COWPARADE BOSTON: The Cows Have Landed If you can't afford to take a cow home or the pictures you took of your favorite cow got lost at your local photo lab, don't worry because the professionals have you covered. CowParade Boston, the "Official Keepsake Book" commemorating the event, features over 125 full-color pictures of your favorite heifers. CowParade Boston is another incarnation of the world's largest public art exhibition designed to celebrate the spirit of fun, art and community. CowParade
COWPARADE: The Cows Come Home, West Hartford Connecticut In the midst of this upscale historic village that is overflowing with fancy restaurants, chic shops and attractions that lure vacationers from around the world, home grown art began to brew in the summer of 2003. From that cauldron of creativity, over sixty fiberglass cows spilled onto the sidewalks, decorated with acrylic paints, marbles and even terra cotta ceramics. The CowParade had made it's way home. This event in past cities around the nation
COWPARADE ATLANTA: Celebrating the Ary and Culture of the Olympic City Oh where, oh where is the CowParade now? East of the Mississippi River, north of the Gulf of Mexico and south of the Tennessee border. The CowParade had stopped to graze in Atlanta, GA, one of the most culturally diverse cities in the United States. The Cows first appeared in June of 2003. Local amateur and professional artists signed up to create exhibits such as "Lactos Intolerabull", "MC Fresh Milk" and "Mooing in the Rain". These
COWPARADE SAN ANTONIO: Celebrating the Art and Culture of the Alamo City The CowParade is here! To immortalize the event, Orange Frazer Press has published a full color picture book upon which to showcase these bovine beauties. 100 full color pictures show off the creatively color coated cows which adorned the sidewalks, parks and streetcorners of San Antonio this past winter. The 'a-MOO-sing', fiberglass creations were decorated by hundreds of local artists, professional and amateurs, from throughout San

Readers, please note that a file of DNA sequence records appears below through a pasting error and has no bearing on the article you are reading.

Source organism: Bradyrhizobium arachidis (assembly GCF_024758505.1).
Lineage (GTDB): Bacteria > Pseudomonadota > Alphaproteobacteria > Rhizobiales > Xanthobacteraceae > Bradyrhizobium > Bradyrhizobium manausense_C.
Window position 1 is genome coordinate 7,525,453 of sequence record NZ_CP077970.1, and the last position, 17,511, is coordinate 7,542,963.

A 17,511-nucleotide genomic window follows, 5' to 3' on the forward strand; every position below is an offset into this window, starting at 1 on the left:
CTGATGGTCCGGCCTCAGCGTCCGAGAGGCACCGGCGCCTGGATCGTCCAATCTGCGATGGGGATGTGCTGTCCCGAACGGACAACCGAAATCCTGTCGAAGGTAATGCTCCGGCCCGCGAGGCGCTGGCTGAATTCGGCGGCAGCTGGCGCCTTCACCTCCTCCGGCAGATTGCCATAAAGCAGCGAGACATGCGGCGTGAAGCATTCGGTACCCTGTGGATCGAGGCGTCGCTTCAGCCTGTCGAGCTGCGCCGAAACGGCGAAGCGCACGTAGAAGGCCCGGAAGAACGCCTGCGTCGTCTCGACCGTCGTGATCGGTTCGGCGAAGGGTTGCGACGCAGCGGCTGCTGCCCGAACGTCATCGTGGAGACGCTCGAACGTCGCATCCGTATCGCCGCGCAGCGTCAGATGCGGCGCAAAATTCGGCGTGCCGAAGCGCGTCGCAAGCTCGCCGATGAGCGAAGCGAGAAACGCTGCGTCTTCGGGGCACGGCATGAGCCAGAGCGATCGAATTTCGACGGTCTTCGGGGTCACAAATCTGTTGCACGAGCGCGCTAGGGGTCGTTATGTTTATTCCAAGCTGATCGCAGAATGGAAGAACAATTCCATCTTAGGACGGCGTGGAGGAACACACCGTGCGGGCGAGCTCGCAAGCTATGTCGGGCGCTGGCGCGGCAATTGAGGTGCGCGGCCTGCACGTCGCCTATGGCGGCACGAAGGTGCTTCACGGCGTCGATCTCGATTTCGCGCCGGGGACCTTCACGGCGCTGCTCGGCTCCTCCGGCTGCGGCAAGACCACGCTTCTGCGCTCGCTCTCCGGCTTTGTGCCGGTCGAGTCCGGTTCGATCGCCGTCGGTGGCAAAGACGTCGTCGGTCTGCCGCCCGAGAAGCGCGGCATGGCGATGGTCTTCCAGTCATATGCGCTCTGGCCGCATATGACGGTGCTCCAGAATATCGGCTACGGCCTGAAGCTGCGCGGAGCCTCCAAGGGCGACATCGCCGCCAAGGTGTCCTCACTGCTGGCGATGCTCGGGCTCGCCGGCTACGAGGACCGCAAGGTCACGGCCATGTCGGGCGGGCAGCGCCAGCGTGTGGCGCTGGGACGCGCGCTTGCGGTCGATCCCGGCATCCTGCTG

The pioneer exploration and the new discoveries. In the period of 1874 to 1894, an extraordinary thing happened in a remote part of a pioneer state in the far western United States. A series of pioneers made their way repeatedly into a rugged mountain wilderness with the sole purpose of exploring a cave.
Kachinas are stylized religious icons, meticulously carved from cottonwood roots and painted to represent figures from Hopi mythology. They often wear masks of animals, plants, stars, warriors and clowns. They are the focus of ceremonies and rituals in which they relay the wishes of the Hopi people to the gods � for more rain, a plentiful harvest, good health. In an effort to create a Painted Pony with mystical powers of its own, this colorist from Idaho has adorned her Pony with the designs and symbols of
The Sun Dance was the most spectacular and important religious ceremony of the Plains Indians of the 19th century. It was designed to bring renewal � the spiritual rebirth of its participants, harmony between all living beings and the return of the all-important buffalo. Incorporating many of the sacred materials and symbolic elements of the Sun Dance ceremony into her design � a sage noseband, pictograph horses traveling from each of the four sacred directions, a white buffalo skull, a war bonnet sun